Children’s Literature

On Wallace Stevens’ “The Snow Man”

Posted on April 7, 2007. Filed under: Children's Literature, Homeschooling, Poetry |

Okay, the much belated entry on Stevens’ “The Snow Man.” If you haven’t had a look at the poem itself yet, find it here in Poetry Friday stack.

This particular poem has been with me since my freshman year of college. And I still find things in it I hadn’t noticed before. Like just now, I was looking at the stanzas (poetry paragraphs)–three lines each. That’s unusual as a form, but I think the evenness of the stanzas suits the coldness of poem’s tone–and the three-point structure almost makes me think of a waltz. One, two, three, one, two, three, he keeps turning us as we dance through the poem.

The evenness of the stanzas says something about the tone as well. We’re being told something in a very level, reasonable voice–flat even. There’s no hurrying to jam extra lines into one stanza, no lingering with a couplet (two-line stanza) here or there. Nor does the poem take up much space on the page–what he’s asserting here is not A BIG IDEA, and trust me, Stevens is a poet capable of asserting big ideas. It’s a small poem, only 15 lines with only a handful of lines more than 10 syllables.

Those numbers may not sound significant, but in poetry they come close to the big magic: 14 lines of 10 metered syllables each is a sonnet. So Stevens is close to the sonnet form here–but choses instead of the sonnet’s more typical four-line stanzas to use his own three-line structure and to use some really short lines, one that’s only 5 syllables long.

In American poetry, the “conversational line”–the dominant line form of the 20th century and still the dominant form today (though there’s great arguments to be made that text messaging and other electronic media are shortening the standard conversational line)–is 8-12 syllables. It’s called the “conversational line” because 8-12 syllables is about how much one speaker in a casual conversation can say at one time:

“Some weather we’re having, huh?”(7)

“Can’t believe it’s this cold in April.”(9)

“I know. I already packed my sweaters away. “(12)

So Stevens is using lines that tend to be a little shorter than the standard conversational line and he’s not using a standard sonnet form, even though he’s close to it. That tells us he’s doing something different from a sonnet (sonnets generally glory in something or sorrow over it) and that he’s probably artificially shortening some of his lines–which speaks of a certain restraint. So what is he doing?

Above all else that Stevens is remembered for–he is remembered as a poet of great imagination. And here, he’s imagining himself as a snow man. He’s trying to imagine what it would be like to be a creature made entirely of snow–but set with eyes, maybe with earmuffs to suggest ears. He’s asking himself, what would a snowman see? What would a snowman hear? What would a snowman feel or think? As poem, it’s an absurd project, but it’s a testament to his immense talent that he can start with such a wacky premise and produce such a beautiful piece.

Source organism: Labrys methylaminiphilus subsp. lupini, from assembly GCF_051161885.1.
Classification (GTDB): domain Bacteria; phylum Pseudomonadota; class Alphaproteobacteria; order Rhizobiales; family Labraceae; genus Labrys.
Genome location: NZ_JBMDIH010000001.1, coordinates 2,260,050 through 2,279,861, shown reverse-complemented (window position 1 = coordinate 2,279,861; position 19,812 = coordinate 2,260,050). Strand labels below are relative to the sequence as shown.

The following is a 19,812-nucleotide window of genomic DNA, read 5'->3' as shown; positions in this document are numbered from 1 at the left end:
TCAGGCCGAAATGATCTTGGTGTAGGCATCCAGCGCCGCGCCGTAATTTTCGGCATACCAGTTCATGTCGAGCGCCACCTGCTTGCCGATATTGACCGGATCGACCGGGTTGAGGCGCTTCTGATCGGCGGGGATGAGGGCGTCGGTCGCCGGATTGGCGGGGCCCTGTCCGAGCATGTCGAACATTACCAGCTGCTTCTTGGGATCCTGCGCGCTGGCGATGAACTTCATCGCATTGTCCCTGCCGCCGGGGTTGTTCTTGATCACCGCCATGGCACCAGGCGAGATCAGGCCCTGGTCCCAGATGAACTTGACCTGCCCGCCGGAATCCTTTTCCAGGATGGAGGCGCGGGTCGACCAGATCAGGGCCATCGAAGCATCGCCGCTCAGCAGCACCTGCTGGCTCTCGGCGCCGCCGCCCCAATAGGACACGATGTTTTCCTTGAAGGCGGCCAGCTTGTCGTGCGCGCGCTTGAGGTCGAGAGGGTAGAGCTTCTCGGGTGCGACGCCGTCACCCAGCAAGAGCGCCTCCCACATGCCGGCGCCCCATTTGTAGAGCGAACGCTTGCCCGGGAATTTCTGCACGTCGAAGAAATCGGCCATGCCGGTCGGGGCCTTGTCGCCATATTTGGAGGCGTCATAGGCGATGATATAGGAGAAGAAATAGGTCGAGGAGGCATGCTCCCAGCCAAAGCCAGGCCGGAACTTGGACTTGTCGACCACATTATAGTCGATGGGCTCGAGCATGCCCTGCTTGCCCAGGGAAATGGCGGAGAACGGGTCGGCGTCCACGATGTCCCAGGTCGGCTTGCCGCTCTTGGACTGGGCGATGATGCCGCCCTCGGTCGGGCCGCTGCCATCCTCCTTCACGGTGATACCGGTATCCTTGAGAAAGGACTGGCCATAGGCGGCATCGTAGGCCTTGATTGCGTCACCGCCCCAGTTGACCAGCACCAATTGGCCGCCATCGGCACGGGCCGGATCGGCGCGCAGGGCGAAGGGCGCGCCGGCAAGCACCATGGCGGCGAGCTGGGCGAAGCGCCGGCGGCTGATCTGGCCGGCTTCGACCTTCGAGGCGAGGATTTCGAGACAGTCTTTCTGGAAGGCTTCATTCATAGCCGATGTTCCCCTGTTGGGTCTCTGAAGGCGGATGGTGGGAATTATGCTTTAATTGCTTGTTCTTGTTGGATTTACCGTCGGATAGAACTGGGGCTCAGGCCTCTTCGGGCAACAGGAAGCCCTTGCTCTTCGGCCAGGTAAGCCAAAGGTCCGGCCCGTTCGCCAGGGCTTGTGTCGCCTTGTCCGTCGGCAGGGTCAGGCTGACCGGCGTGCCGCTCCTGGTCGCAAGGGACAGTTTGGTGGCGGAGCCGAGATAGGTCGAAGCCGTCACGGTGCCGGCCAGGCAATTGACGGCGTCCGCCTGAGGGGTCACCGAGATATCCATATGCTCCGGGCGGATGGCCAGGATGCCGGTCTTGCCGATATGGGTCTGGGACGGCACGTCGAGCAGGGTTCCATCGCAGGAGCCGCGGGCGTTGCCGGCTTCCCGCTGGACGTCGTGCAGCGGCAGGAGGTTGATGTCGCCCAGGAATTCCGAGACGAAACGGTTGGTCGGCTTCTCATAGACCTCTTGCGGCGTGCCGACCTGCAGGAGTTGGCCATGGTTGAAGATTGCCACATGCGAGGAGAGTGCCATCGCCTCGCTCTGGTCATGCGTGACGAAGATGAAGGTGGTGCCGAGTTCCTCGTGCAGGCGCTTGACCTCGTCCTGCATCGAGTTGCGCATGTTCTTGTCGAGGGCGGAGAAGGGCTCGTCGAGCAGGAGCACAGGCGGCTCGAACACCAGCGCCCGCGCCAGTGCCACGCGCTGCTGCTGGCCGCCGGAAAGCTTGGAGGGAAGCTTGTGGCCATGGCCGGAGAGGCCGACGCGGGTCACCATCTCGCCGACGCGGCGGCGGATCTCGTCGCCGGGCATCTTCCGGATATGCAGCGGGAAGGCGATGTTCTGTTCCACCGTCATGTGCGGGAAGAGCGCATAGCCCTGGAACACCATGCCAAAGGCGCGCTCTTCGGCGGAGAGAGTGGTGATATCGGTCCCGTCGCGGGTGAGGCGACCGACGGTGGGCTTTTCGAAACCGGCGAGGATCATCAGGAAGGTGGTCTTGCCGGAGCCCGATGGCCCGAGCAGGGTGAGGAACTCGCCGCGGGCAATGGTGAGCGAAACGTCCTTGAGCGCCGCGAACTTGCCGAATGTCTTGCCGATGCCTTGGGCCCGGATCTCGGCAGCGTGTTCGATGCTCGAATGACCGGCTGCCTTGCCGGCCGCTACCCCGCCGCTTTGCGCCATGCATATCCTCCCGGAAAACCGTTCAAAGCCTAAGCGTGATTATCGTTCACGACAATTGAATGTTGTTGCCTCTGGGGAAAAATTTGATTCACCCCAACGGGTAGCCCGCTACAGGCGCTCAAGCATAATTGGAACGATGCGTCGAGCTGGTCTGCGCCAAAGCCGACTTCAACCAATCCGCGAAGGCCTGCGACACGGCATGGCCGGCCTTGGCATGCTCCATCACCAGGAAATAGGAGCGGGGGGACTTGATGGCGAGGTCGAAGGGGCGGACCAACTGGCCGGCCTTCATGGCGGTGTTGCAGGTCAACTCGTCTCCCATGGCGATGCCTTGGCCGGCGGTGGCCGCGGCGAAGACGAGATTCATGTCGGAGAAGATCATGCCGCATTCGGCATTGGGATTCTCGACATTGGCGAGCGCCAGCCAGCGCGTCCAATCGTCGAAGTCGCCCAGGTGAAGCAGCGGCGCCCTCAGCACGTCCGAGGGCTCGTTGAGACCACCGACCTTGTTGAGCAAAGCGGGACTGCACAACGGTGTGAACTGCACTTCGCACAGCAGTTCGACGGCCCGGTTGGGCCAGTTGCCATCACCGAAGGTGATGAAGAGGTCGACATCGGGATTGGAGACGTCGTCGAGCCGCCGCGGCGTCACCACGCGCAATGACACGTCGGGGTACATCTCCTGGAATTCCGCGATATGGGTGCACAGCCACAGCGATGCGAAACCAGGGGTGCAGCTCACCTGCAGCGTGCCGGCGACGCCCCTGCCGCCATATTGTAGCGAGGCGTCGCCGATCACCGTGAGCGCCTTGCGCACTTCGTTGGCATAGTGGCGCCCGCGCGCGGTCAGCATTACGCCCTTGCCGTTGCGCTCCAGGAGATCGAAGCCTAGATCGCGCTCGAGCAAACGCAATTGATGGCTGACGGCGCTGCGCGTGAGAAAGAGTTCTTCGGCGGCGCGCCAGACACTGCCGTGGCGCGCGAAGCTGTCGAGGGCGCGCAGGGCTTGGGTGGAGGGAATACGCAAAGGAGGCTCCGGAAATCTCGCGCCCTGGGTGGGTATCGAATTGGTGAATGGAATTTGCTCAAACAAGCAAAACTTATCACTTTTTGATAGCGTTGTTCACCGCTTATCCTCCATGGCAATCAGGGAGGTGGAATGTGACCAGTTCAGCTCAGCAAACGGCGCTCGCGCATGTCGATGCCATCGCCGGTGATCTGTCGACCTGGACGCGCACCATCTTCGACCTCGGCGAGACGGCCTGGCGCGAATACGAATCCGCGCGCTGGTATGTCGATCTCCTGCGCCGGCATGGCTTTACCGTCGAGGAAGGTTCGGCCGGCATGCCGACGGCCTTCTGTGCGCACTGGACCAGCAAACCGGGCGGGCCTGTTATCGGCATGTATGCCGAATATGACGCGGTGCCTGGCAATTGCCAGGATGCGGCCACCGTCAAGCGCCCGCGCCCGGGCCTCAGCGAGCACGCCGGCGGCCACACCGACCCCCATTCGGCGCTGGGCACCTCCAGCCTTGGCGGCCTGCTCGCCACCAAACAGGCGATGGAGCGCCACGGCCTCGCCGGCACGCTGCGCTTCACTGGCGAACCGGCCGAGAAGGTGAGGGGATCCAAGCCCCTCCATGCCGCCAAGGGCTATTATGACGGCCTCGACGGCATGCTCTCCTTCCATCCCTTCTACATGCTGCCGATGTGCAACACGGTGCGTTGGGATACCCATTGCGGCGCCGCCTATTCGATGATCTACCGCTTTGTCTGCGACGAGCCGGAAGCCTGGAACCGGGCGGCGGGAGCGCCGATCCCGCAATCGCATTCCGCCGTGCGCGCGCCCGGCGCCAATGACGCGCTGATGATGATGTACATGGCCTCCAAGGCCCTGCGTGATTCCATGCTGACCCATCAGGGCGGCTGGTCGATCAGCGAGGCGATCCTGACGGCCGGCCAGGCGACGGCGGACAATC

And I think the success of this pieces lies in the creation of that cold, reasonable tone (none of the emotionality of a sonnet, none of warmth of a casual conversation between strangers), that measured tumbling of the three lines stanzas, those short restrained lines.

He’s got me convinced that’s how a snowman might perceive the world. Has he convinced all of you? Anybody want to post a counter poem? Or perhaps a poem from a different point of view, say one of the spring’s first daffodils? How would the form of that poem be different, how would its outlook change?

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National Poetry Month at Homeschool Kid Lit

Posted on April 1, 2007. Filed under: Children's Literature, Homeschooling, Poetry |

Fitting that our month devoted to poetry begins with a day for fools. I say that in all love–I think it takes being something of a fool to be something as a poet.

Fools take risks. They do tricks. They get away with all manner of outrageous words and deeds. They don’t ask for the attention of the court, by the very nature of what they’re doing, they get it. They exist outside the boundaries that limit everybody else. True, they do so at the king’s whim, but that too is part of being the fool. Knowing that at any moment your life as you know it could be over.

But I digress. Having outed myself as a poet just before National Poetry Month (NPM) and having complained that kids don’t get enough “real poems”–I’ve decided to do my part. Each week I’m going to post on a 20th-century poet whose work includes at least a few relatively accessible pieces that I think parents and children can enjoy together. I’ll post the poems for examination as Poetry Friday pieces, though for the purposes of NPM, any given day counts as a Poetry Friday here at Homeschool Kid Lit.